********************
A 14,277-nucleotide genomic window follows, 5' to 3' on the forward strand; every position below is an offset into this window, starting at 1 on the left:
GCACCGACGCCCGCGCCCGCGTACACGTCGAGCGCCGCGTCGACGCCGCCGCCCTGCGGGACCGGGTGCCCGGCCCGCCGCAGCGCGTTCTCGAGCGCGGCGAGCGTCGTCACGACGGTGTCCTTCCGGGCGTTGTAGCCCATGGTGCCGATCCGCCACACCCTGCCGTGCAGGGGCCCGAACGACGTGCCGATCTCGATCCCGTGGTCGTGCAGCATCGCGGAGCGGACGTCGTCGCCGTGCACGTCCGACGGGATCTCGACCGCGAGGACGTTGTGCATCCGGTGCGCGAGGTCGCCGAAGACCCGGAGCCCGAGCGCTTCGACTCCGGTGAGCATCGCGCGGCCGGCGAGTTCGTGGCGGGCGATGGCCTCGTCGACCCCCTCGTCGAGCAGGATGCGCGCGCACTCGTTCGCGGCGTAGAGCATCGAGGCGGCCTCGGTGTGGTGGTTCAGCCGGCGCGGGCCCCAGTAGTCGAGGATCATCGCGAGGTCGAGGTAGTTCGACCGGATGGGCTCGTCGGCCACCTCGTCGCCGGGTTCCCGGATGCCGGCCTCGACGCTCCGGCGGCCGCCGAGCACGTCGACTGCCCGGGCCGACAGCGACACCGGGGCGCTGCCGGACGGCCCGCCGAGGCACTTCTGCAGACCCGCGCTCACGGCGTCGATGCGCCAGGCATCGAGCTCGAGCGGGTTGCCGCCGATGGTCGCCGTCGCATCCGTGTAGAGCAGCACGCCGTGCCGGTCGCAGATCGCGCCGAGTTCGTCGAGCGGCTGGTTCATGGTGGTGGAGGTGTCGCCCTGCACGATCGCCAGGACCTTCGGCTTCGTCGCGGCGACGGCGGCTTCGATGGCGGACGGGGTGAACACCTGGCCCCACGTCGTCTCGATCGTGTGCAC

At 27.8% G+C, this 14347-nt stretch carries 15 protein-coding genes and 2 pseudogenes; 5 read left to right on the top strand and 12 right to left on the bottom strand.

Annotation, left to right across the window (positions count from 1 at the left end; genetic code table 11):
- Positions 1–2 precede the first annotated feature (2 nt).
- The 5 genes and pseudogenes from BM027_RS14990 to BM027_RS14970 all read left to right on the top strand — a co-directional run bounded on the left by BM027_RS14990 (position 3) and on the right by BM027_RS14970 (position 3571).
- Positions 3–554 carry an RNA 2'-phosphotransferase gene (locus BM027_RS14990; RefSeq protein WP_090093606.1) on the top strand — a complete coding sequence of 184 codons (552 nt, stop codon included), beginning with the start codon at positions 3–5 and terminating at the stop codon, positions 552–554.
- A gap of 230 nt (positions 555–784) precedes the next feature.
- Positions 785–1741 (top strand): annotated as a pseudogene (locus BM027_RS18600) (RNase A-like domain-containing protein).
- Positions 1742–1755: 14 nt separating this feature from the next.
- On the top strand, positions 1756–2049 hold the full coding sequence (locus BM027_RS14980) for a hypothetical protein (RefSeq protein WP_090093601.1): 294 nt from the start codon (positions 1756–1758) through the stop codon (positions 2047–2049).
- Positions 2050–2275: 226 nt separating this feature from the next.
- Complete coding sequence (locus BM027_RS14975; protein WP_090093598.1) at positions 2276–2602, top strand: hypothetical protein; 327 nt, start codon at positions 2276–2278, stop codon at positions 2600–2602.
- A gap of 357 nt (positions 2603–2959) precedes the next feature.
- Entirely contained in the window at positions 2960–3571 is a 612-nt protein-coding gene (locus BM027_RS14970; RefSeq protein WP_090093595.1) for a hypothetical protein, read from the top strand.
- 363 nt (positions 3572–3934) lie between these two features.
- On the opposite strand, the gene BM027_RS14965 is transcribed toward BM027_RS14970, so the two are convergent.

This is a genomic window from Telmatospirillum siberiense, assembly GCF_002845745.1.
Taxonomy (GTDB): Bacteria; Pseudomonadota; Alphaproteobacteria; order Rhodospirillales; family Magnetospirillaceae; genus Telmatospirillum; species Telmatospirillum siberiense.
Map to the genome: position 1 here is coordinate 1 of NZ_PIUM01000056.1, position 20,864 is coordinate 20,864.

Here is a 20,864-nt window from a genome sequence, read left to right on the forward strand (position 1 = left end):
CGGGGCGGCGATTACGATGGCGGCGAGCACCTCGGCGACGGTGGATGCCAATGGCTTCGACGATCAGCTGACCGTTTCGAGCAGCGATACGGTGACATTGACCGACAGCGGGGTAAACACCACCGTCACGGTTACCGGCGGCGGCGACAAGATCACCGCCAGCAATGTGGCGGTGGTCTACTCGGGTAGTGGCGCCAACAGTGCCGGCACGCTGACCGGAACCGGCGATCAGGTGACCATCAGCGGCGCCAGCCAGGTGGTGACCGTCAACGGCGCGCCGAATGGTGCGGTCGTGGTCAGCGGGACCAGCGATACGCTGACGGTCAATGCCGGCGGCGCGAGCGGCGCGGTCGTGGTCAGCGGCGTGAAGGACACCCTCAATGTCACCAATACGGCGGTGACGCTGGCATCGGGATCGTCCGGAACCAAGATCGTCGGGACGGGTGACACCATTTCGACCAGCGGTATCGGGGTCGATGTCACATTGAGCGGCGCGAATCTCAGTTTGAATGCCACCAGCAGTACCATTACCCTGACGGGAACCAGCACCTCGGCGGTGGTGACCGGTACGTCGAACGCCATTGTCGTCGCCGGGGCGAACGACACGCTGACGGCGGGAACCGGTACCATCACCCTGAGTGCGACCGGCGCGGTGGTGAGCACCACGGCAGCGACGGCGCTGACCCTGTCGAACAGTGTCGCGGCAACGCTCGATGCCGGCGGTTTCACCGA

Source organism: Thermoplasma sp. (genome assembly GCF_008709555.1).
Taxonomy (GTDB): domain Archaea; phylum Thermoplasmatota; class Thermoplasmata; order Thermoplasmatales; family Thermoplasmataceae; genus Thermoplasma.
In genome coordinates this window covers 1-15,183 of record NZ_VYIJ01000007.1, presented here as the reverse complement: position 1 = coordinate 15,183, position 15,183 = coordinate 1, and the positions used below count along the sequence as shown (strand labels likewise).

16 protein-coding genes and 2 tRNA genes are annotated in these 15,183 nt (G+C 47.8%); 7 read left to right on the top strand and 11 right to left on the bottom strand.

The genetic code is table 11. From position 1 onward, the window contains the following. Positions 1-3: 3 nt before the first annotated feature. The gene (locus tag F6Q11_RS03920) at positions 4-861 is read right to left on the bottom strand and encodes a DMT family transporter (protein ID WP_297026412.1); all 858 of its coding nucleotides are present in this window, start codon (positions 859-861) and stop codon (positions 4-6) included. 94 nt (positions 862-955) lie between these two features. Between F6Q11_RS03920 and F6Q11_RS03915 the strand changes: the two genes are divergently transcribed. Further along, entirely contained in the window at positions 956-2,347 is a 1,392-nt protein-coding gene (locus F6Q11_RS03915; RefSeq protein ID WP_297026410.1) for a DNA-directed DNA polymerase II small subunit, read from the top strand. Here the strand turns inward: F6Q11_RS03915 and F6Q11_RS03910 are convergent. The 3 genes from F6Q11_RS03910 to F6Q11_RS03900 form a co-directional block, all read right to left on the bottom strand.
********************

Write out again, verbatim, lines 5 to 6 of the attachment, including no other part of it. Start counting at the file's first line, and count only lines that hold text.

- Positions 1–2 precede the first annotated feature (2 nt).
- The 5 genes and pseudogenes from BM027_RS14990 to BM027_RS14970 all read left to right on the top strand — a co-directional run bounded on the left by BM027_RS14990 (position 3) and on the right by BM027_RS14970 (position 3571).